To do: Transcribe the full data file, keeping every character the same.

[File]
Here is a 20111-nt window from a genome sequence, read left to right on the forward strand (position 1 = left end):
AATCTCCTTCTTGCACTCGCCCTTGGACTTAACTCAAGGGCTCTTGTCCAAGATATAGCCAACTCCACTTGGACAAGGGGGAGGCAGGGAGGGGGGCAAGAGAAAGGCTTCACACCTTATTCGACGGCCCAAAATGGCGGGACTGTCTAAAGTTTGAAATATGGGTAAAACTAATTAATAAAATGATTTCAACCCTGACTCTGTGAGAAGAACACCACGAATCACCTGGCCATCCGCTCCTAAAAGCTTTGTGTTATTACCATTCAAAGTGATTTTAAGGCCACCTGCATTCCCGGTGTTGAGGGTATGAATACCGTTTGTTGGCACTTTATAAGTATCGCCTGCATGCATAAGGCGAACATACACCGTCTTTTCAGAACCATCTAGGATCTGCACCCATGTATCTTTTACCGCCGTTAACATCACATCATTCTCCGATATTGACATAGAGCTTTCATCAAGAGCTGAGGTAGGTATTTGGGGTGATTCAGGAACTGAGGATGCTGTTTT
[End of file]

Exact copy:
Here is a 20111-nt window from a genome sequence, read left to right on the forward strand (position 1 = left end):
AATCTCCTTCTTGCACTCGCCCTTGGACTTAACTCAAGGGCTCTTGTCCAAGATATAGCCAACTCCACTTGGACAAGGGGGAGGCAGGGAGGGGGGCAAGAGAAAGGCTTCACACCTTATTCGACGGCCCAAAATGGCGGGACTGTCTAAAGTTTGAAATATGGGTAAAACTAATTAATAAAATGATTTCAACCCTGACTCTGTGAGAAGAACACCACGAATCACCTGGCCATCCGCTCCTAAAAGCTTTGTGTTATTACCATTCAAAGTGATTTTAAGGCCACCTGCATTCCCGGTGTTGAGGGTATGAATACCGTTTGTTGGCACTTTATAAGTATCGCCTGCATGCATAAGGCGAACATACACCGTCTTTTCAGAACCATCTAGGATCTGCACCCATGTATCTTTTACCGCCGTTAACATCACATCATTCTCCGATATTGACATAGAGCTTTCATCAAGAGCTGAGGTAGGTATTTGGGGTGATTCAGGAACTGAGGATGCTGTTTT